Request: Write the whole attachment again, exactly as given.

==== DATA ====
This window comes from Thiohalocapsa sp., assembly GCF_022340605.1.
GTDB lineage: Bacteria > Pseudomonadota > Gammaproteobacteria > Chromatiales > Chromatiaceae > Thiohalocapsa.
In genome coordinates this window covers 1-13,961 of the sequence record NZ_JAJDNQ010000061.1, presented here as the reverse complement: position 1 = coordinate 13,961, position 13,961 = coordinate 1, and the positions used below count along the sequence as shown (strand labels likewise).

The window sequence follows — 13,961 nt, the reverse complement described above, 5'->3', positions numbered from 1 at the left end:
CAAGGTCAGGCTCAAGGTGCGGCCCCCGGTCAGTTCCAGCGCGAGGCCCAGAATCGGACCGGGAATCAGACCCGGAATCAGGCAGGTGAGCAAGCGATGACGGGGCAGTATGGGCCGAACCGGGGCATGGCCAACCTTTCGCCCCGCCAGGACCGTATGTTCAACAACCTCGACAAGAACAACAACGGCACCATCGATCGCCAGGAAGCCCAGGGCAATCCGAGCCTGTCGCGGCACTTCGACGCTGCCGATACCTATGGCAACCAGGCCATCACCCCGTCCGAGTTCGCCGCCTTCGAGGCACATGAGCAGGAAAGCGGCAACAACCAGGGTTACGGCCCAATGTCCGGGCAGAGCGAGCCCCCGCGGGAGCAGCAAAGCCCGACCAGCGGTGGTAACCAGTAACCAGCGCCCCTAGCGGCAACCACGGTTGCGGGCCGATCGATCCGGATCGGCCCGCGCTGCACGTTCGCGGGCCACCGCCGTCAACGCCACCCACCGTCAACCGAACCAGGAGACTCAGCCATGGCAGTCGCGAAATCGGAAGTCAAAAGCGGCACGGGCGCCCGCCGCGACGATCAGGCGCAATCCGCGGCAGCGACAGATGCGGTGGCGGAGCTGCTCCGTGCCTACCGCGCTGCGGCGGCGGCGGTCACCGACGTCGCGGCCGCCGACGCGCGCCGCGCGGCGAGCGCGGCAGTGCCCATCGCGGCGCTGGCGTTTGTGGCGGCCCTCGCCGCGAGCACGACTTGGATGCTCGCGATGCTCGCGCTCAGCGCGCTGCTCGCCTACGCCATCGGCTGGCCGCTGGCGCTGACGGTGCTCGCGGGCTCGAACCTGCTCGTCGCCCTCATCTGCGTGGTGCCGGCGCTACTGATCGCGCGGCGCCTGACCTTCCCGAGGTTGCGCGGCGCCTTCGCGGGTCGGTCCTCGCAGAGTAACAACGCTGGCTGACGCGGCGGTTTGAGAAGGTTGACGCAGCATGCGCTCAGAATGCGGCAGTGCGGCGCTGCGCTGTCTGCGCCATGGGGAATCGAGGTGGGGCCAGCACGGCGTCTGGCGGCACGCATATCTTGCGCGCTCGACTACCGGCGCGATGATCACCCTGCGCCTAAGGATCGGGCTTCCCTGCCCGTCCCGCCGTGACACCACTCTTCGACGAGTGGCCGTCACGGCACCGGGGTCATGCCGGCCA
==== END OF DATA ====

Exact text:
This window comes from Thiohalocapsa sp., assembly GCF_022340605.1.
GTDB lineage: Bacteria > Pseudomonadota > Gammaproteobacteria > Chromatiales > Chromatiaceae > Thiohalocapsa.
In genome coordinates this window covers 1-13,961 of the sequence record NZ_JAJDNQ010000061.1, presented here as the reverse complement: position 1 = coordinate 13,961, position 13,961 = coordinate 1, and the positions used below count along the sequence as shown (strand labels likewise).

The window sequence follows — 13,961 nt, the reverse complement described above, 5'->3', positions numbered from 1 at the left end:
CAAGGTCAGGCTCAAGGTGCGGCCCCCGGTCAGTTCCAGCGCGAGGCCCAGAATCGGACCGGGAATCAGACCCGGAATCAGGCAGGTGAGCAAGCGATGACGGGGCAGTATGGGCCGAACCGGGGCATGGCCAACCTTTCGCCCCGCCAGGACCGTATGTTCAACAACCTCGACAAGAACAACAACGGCACCATCGATCGCCAGGAAGCCCAGGGCAATCCGAGCCTGTCGCGGCACTTCGACGCTGCCGATACCTATGGCAACCAGGCCATCACCCCGTCCGAGTTCGCCGCCTTCGAGGCACATGAGCAGGAAAGCGGCAACAACCAGGGTTACGGCCCAATGTCCGGGCAGAGCGAGCCCCCGCGGGAGCAGCAAAGCCCGACCAGCGGTGGTAACCAGTAACCAGCGCCCCTAGCGGCAACCACGGTTGCGGGCCGATCGATCCGGATCGGCCCGCGCTGCACGTTCGCGGGCCACCGCCGTCAACGCCACCCACCGTCAACCGAACCAGGAGACTCAGCCATGGCAGTCGCGAAATCGGAAGTCAAAAGCGGCACGGGCGCCCGCCGCGACGATCAGGCGCAATCCGCGGCAGCGACAGATGCGGTGGCGGAGCTGCTCCGTGCCTACCGCGCTGCGGCGGCGGCGGTCACCGACGTCGCGGCCGCCGACGCGCGCCGCGCGGCGAGCGCGGCAGTGCCCATCGCGGCGCTGGCGTTTGTGGCGGCCCTCGCCGCGAGCACGACTTGGATGCTCGCGATGCTCGCGCTCAGCGCGCTGCTCGCCTACGCCATCGGCTGGCCGCTGGCGCTGACGGTGCTCGCGGGCTCGAACCTGCTCGTCGCCCTCATCTGCGTGGTGCCGGCGCTACTGATCGCGCGGCGCCTGACCTTCCCGAGGTTGCGCGGCGCCTTCGCGGGTCGGTCCTCGCAGAGTAACAACGCTGGCTGACGCGGCGGTTTGAGAAGGTTGACGCAGCATGCGCTCAGAATGCGGCAGTGCGGCGCTGCGCTGTCTGCGCCATGGGGAATCGAGGTGGGGCCAGCACGGCGTCTGGCGGCACGCATATCTTGCGCGCTCGACTACCGGCGCGATGATCACCCTGCGCCTAAGGATCGGGCTTCCCTGCCCGTCCCGCCGTGACACCACTCTTCGACGAGTGGCCGTCACGGCACCGGGGTCATGCCGGCCA